where $table is the specific table that you are using and col is the specific column. With a bit of effort, you could obviously code variables such as these into your program. I will be providing a small utility to create the include file to do it for you. Any time the table is changed, this can be re-run to generate the new include file.


The initial version of SQLite_Easy was built to handle one table at a time. This can satisfy a lot of needs but there are times when you may need to access 2 or more tables in parallel. I recently had this situation myself and I was able to work around it by using a Join. In most cases, if you are using more than one table, there will be some connection between them. As an example, if you want all instances of Sales along with those Problems where there is a match with a Sales record/row, then an SQL command such as:

select * from sales, problems where sales.order_num LIKE problems.order_num and sales.last_name like 'Blow'

will not do it. It will only return the Sales records where there is a Problem record. If you drop the condition that links the order numbers, you end up with every Problem record being combined with every Sales record. That isn't what you want either.

After a bit of research and experimenting, I found that the solution was:

select * from sales LEFT JOIN problems ON sales.order_num LIKE problems.order_num Where sales.last_name like 'Blow'

(I actually had more conditions but this is the simplified version).

Using a LEFT JOIN with the ON keyword gives you all of the Sales records, whether there is a Problem record or not. You can combine this with a WHERE clause as I have done here, to add additional criteria.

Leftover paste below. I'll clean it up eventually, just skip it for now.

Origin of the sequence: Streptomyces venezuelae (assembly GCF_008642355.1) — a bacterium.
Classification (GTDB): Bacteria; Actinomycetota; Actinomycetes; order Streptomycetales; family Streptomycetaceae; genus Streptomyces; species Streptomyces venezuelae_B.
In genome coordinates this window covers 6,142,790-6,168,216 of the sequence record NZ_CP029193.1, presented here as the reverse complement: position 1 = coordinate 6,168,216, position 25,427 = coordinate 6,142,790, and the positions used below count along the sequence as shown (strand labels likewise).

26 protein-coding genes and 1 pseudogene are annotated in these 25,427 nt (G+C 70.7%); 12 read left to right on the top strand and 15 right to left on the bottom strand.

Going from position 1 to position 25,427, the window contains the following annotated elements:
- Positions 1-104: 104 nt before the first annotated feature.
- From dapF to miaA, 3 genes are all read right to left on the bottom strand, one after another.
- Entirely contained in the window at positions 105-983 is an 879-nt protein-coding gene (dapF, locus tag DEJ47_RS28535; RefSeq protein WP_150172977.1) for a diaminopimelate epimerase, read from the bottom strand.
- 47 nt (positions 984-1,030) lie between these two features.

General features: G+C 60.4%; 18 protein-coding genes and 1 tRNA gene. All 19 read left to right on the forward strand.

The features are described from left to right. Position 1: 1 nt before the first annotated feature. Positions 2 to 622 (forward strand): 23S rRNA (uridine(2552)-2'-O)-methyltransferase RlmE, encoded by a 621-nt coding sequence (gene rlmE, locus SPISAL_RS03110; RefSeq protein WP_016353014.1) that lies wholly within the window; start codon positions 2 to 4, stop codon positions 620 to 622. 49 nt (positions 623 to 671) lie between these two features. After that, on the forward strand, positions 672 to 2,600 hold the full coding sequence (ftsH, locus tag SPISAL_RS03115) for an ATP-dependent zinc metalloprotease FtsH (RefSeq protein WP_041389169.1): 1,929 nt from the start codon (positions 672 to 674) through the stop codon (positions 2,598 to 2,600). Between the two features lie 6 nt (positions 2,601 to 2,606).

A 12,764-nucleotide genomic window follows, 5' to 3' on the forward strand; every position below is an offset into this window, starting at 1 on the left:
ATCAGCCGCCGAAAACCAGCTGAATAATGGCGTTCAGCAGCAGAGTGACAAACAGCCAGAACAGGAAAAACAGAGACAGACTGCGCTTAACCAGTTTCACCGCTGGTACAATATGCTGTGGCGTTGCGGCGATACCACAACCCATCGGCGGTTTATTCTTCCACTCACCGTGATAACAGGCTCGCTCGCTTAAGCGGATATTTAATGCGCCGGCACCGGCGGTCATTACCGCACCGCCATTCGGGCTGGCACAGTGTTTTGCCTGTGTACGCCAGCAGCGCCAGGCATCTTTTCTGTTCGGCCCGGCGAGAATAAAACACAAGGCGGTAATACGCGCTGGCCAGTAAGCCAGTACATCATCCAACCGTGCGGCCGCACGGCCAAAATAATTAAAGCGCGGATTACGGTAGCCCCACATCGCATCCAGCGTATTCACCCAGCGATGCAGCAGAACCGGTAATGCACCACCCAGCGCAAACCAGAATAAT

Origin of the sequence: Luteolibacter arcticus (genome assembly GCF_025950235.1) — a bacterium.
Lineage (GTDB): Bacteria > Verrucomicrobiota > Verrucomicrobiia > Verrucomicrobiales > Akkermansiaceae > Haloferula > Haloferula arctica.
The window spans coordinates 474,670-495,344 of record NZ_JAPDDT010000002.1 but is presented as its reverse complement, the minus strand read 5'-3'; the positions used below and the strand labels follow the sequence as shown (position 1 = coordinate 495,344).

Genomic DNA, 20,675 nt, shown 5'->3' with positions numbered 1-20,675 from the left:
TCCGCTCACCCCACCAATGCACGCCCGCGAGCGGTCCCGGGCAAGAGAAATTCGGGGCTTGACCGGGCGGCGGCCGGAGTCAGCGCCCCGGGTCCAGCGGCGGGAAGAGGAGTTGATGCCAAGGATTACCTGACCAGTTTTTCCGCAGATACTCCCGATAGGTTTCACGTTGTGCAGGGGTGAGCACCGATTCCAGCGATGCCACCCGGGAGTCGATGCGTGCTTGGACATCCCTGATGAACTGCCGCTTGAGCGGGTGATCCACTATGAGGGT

I will be looking at making it possible to independently access multiple tables in a future version but for now, Joins can probably handle the majority of situations.

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Hey, this is great. I had started to do something very similar to this, but your implementation is much "cleaner" than mine. This will allow me to easily add the sqlite backend db to my projects.

Thanks for sharing

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You're very welcome and thanks for the feedback. It's important to have an easy-to-use database as part of the toolkit when putting together any application that needs to store and access data. I toyed with ini files and other flat files for a while then I decided that it was time to invest some time and see if I could get SQLite (or MySQL) to work. Once I got it all together, it did turn out to be pretty easy to use. It is already part of any new applications that I put together. How to store and access the data is no longer a question mark.